A Catholic bishop in India is accusing the local government of trying to 'harass Catholics' after it closed a church-run local hostel, moving the boys to a state-run boarding school.
The Guna district council in the central Indian state of Madhya Pradesh closed the project, which has run since 1997, amid accusations the school was trying to convert the boys to Christianity.
Madhya Pradesh is one of seven states in India to pass anti-conversion laws and has been run by the ruling Hindu-nationalist Bharatiya Janata Party (BJP) since 2003, which has has strong links to the Rashtriya Swayamsevak Sangh (RSS), a militant Hindu nationalist organisation.
Father Siljo Kidangan admitted there had been an administration error in the property filing but said the government was using that as an excuse to disband the Christian charity.
'We have been offering hostel facilities for students from poor families who study in a nearby government school. Among them brilliant students were picked up admitted to good schools for better education,' Kidangan told Matters India. 'But now the administration under mounting pressure from the right-wing Hindu groups, sealed the hostel and shifted the boys on the ground that our land record missed a signature from the district collector.'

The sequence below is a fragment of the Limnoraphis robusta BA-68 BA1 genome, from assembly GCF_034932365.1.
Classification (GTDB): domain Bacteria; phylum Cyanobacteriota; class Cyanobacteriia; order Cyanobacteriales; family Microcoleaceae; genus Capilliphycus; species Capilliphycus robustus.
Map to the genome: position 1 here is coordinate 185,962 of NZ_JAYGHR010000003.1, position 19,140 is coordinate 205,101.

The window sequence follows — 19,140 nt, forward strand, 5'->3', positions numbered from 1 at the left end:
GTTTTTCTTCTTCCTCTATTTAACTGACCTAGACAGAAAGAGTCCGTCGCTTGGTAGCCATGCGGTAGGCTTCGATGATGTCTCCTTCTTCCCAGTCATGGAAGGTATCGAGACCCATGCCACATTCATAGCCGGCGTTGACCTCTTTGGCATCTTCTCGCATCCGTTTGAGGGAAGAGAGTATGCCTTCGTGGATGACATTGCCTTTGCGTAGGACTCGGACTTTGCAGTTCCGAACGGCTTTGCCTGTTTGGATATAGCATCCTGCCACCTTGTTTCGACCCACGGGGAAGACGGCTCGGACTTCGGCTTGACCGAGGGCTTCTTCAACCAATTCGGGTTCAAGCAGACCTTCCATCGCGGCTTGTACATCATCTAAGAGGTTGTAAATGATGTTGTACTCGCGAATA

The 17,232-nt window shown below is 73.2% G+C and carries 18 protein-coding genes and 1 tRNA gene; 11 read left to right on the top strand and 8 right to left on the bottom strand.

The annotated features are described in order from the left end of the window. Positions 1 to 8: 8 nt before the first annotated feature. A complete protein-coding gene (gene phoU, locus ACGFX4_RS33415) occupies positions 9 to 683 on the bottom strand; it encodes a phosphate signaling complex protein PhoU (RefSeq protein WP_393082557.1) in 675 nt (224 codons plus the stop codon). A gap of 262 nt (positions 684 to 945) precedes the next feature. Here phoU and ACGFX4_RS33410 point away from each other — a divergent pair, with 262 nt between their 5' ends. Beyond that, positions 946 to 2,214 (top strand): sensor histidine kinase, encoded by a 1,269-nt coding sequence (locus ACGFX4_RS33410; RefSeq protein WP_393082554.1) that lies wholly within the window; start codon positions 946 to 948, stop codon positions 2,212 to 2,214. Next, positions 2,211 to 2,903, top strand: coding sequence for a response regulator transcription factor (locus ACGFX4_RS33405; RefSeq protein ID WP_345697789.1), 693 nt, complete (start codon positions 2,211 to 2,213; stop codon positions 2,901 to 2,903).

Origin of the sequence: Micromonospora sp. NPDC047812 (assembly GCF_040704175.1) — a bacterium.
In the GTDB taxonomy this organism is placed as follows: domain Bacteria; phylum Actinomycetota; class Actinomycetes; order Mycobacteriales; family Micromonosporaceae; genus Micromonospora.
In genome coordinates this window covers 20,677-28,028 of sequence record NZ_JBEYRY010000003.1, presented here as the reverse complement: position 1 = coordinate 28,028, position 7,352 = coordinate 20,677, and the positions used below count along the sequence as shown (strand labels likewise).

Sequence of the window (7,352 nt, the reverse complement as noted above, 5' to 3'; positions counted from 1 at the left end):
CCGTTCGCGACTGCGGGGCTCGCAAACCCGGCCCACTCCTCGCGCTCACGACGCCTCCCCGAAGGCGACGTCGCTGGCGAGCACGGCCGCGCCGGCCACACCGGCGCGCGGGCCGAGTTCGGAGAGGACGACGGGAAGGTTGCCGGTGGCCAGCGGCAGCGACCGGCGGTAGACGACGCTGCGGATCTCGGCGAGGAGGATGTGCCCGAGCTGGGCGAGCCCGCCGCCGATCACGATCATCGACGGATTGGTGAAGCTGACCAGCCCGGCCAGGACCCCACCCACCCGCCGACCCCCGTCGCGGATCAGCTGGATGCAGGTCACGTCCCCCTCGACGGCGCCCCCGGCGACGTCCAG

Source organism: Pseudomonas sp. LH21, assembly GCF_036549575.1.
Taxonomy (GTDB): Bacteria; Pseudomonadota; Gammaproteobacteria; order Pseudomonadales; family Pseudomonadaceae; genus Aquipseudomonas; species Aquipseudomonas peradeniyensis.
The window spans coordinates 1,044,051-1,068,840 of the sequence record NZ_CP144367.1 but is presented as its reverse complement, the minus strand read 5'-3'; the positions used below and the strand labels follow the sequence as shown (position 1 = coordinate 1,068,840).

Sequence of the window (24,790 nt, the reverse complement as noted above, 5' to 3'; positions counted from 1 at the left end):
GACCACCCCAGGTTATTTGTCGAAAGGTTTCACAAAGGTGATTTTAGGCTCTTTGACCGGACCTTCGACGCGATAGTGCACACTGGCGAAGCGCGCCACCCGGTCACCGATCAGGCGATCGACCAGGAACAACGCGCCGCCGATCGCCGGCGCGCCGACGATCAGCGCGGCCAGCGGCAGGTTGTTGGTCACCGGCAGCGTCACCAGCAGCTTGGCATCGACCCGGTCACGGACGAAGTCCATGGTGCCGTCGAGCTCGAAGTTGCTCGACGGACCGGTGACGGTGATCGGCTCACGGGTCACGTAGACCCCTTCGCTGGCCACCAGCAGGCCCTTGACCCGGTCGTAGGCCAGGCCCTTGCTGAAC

Bishop Anthony Chirayath of the Syro-Malabar Diocese of Sagar said the hostel closing was another example of 'harassment and persecution of the minorities' in India.
He told the Catholic website Crux: 'This is only persecution of the minorities, the groups want to chase away Catholics from the area, additionally they want to close down the hostel. The police investigated the allegations that 200 people were converted, and the police have concluded that the conversion allegations are completely false.
'Secondly, the hostel land belongs to us. All the hostel documents are valid and legal and this too has been verified by the police after investigations.'